To be fair, most who studied "fine art photography" in the middle part of the 20th century (and regrettably even later) in America, either as a practice or historically, are likely not the beneficiaries of an education that included the language and discourse of critical theory that inform most critiques of contemporary art. These include, but are not limited to, literary, feminist, queer, and Marxist economic and political theory, as well as a cornucopia of other areas of academic study such as psychoanalysis, linguistics, anthropology, sociology, French and German philosophy (to list just a few examples). Therefore, the lingering effects of a dated, (some might say dogmatic and fastidious) formalist approach still linger and the medium is most often the only message to convey where photography is concerned. That is to say, the formal qualities of a photographic print and/or its emotional impact on an imaginary viewer are often addressed as the key elements for justification as "art" worthy of (a museum’s) retrospective attention that follows speculative investment (by collectors). (At least this remains the case for those self-identified as “photographers” and whose careers remain situated within the arena of “fine art photography” and medium specific institutions and institutional departments.)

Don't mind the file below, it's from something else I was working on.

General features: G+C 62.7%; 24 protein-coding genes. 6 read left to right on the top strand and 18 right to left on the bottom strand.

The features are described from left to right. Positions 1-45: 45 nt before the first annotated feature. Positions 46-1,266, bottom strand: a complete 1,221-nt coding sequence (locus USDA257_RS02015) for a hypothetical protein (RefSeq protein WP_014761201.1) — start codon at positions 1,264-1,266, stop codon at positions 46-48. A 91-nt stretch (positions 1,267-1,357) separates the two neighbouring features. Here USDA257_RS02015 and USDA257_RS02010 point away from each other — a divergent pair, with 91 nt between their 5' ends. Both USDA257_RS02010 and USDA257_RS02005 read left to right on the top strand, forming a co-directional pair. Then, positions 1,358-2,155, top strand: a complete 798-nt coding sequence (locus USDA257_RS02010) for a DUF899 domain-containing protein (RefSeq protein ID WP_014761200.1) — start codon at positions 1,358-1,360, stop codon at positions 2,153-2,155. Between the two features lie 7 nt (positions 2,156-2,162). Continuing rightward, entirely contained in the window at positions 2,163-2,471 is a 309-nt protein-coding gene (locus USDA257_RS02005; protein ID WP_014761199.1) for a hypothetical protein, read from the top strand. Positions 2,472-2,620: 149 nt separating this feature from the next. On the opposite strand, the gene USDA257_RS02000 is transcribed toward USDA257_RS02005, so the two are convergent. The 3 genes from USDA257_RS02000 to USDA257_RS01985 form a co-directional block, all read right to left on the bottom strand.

To generalize further, many who studied photographic practice likely endured a rigorous technical training that included composition, lighting (both natural and studio), large, medium, and small format cameras, and darkroom developing and printing. From this training one also probably developed or adopted a vocabulary (and perhaps artistic approach or ideology) reflective of the modernist period in which the idea of what constitutes "fine art photography" was cemented. Given this kind of investment of time and energy (and, not least of which, money), it's not hard to imagine that one might be disinclined to rebel against one's peers and training and feel free to experiment or explore ideas across media; likewise, the photo-centric institution’s curator’s potential reluctance to unleash the lexicon of postmodernist critical theory on audiences (and patrons) with varying levels of expertise and education.

Nonetheless, as we move past modernity and continue muddling through postmodernity, it is important that “alternative” photographic methods and strategies not be fetishistically sentimentalized anymore than formal approaches. In the end, it is ideas that power intellectual and creative advancement (never mind the machinations of conferring canonical authentication). More important is recognition of the fact that we operate and engage within a system called capitalism and that is what truly dominates everything—within and without the esoteric area of cultural production.